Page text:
We live in a time of information overload. We are constantly stimulated. Our focus skills are similar to a goldfish. Seemingly our life is easier than it used to be. The same can be observed in programming. Our tools are getting more accessible, and processes are becoming more automated. Knowledge is also at your fingertips: online courses, blogs, and books. In fact, it’s hard to choose what and where to learn from. Many companies even employ DevAdvocate to show you how to best use the tool and why it is worth it.
The dynamic development of technology, the seemingly good quality of training materials and, truth be told, laziness make our knowledge more and more superficial.
Some time ago, I wrote about TypeScript and how apparently it is similar to C# and Java, yet very different. Because of that, Java and C# devs using TypeScripts tend to ignore differences and make cliches of their habits. Generics maze, base class on top of other base class.
In one of my projects, one colleague claimed that Postgres was not performing well for his use case. He stated that he will use Redis because of its in-memory cache. He got hooked on his idea. Proof of concept worked well, but it turned out (surprisingly…) that when the cache is invalidated, you have to rebuild it again. In addition, if you only keep data in memory, it may disappear when Time To Leave is reached. Once he realised those surprising side effects, he asked the operations team if they could make backups of the in-memory Redis cache. He didn’t think that this was an unusual request. The ops team had a contrary opinion. That’s one I heard for the first time about my colleague’s brilliant concept. Out of curiosity, I looked at the Postgres setup to see why it’s underperforming. Of course, it turned out that there wasn’t a single index defined in the database (except for the primary keys). Curtain.
One of the things I like to follow when I perform recruitment is the N+1 problem and ways to optimise ORM. Not that it is a thrilling topic for me, but it allows me to learn a lot about candidates and the industry. As I mentioned above, knowledge of the basics of databases is rare - this is the world we’re living. The majority uses ORM, but are they doing it consciously? Unfortunately, it turns out that things such as solving the N+1 problem or disabling tracking changes are also secret knowledge.
I hear once or twice in a discussion that there is no problem keeping half a million records in the event stream in Event Sourcing. In Event Sourcing, the entity’s current state is rebuilt from all events in the stream each time we want to perform the business operation. Also, I don’t know any pattern (besides Big Data) where getting half a million records is the intended use case. In Event Sourcing, the streams must be as short-lived as possible and, therefore, the shortest. I wrote about it in my article How to (not) do the events versioning? and explained in Keep your streams short! Or how to model Event-Sourced systems efficiently webinar. Some may say that we can use Snapshots, but then we’re getting to the brilliant idea with the Redis cache I explained above.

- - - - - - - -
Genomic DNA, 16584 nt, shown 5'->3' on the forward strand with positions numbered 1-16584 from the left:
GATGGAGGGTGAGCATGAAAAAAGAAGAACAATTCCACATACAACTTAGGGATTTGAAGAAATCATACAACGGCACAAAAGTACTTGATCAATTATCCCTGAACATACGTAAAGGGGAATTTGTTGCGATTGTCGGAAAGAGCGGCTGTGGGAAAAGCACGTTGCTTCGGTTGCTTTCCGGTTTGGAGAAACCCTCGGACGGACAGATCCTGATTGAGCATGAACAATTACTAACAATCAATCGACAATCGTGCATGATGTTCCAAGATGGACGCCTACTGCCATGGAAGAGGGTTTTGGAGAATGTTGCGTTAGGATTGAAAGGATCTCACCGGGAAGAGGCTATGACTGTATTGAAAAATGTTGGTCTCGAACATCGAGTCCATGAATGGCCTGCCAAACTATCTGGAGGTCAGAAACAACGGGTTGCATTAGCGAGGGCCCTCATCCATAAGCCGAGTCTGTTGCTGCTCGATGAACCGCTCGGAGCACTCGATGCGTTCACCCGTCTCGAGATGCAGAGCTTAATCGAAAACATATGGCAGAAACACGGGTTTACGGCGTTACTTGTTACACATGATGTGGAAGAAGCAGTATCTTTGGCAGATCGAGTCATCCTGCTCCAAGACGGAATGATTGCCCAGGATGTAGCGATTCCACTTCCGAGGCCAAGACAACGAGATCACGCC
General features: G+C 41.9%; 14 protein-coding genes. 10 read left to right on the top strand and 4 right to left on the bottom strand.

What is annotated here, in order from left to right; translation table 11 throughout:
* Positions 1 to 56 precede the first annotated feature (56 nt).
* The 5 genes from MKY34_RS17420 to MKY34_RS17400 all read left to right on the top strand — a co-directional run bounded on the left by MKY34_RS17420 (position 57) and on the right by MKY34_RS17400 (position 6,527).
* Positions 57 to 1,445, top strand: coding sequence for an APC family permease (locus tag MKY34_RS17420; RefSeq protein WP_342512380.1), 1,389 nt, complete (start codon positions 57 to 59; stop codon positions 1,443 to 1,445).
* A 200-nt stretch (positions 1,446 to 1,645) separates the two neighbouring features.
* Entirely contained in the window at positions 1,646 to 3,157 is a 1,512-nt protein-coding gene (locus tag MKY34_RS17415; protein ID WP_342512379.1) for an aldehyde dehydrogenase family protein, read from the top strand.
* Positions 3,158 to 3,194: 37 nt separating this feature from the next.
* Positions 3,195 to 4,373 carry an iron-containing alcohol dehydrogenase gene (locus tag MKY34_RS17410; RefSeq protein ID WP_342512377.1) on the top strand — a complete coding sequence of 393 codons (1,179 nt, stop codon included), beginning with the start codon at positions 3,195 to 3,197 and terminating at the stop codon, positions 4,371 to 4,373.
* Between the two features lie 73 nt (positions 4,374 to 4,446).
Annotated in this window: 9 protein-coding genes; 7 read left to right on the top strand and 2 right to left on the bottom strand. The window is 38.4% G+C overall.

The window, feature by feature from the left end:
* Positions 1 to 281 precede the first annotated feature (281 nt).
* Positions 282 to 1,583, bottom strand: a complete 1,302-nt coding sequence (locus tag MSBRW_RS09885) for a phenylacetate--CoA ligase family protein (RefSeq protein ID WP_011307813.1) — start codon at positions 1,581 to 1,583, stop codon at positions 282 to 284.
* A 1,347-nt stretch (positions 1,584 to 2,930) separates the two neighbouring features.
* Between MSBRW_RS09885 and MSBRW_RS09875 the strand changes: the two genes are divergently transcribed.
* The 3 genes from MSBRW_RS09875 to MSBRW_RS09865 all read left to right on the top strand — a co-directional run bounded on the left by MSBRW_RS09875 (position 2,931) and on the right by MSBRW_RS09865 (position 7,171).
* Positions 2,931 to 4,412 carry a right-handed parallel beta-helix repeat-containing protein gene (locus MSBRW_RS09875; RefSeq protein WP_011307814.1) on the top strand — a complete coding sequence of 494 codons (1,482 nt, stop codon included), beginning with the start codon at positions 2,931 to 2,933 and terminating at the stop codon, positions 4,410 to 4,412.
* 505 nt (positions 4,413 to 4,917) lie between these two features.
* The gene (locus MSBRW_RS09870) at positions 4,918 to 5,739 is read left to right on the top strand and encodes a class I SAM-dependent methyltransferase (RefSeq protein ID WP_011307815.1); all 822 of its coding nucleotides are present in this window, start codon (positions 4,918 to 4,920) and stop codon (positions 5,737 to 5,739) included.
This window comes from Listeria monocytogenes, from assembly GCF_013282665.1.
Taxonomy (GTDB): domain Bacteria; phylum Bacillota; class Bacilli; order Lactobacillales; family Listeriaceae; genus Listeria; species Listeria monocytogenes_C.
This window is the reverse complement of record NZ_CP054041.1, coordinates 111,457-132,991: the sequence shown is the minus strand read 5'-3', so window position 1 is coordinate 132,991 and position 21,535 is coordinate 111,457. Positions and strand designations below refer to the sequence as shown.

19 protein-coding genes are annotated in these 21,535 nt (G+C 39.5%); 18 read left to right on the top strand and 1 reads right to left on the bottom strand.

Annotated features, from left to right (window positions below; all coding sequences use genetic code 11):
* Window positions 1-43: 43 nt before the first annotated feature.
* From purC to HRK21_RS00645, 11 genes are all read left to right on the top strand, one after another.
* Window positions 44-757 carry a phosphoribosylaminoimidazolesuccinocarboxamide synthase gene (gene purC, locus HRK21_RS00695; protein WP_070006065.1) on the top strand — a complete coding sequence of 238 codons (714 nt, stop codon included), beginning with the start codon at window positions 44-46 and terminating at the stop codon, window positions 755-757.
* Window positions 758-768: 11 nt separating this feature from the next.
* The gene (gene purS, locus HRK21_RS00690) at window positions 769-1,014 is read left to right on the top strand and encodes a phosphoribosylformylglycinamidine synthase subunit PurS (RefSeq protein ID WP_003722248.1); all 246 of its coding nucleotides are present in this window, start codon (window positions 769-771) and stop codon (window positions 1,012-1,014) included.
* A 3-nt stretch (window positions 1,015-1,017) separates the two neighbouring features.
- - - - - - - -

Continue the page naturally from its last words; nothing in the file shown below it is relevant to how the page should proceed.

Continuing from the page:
Marten users ask quite often “How to make joins between documents?”. And the answer is _“You should not”. As I described in Unobvious things you need to know about key-value stores, each database type has its specifics. Relational databases are denormalised, and document ones are normalised. They work best if we’re querying for a specific document. So we should rather keep nested data than join it with other document types.
A similar thing can be told about the CQRS pattern. Greg Young wrote a relatively short document explaining it. Yet, for some reason, people took some pictures out of context, e.g. that one about multiple databases, eventual consistency and event sourcing. CQRS doesn’t need all of that; if someone checked in Greg’s explanation, then for sure, they would notice that it’s shown as one of the options, not the recommended one. They would also read that CQRS is about segregating behaviours, so slicing the architecture by the business operations. Yet, people prefer to read hottakes on blogs or conferences instead of reading original works. That’s also one of the reasons why I tried to explain it on my blog article and webinar, maybe that will reach some people.
Examples could be multiplied, but complaining won’t help I once heard that if we want to be at least a decent programmer, we should look at least one level lower than the one we work daily. So if we use ORM, apart from understanding it, let’s also understand the basics of relational databases. If we are doing a frontend, let’s understand the rules of building a sound WebApi and how the backend roughly works.
If we use a document database or event sourcing, let’s look for their specific modelling rules. If we use a new language, let’s try to understand its conventions.
We should strive to understand our tool and try to break through the marketing sold by their authors. Let’s not base our design on gut feeling and question hype and what we read on the blog.
Let’s not be lazy and try to look a bit deeper. Even one level deeper than usual. And look a bit wider.
p.s. Ukraine is still under brutal Russian invasion. A lot of Ukrainian people are hurt, without shelter and need help. You can help in various ways, for instance, directly helping refugees, spreading awareness, putting pressure on your local government or companies. You can also support Ukraine by donating e.g. to Red Cross, Ukraine humanitarian organisation. You may also consider joining Tech for Ukraine initiative.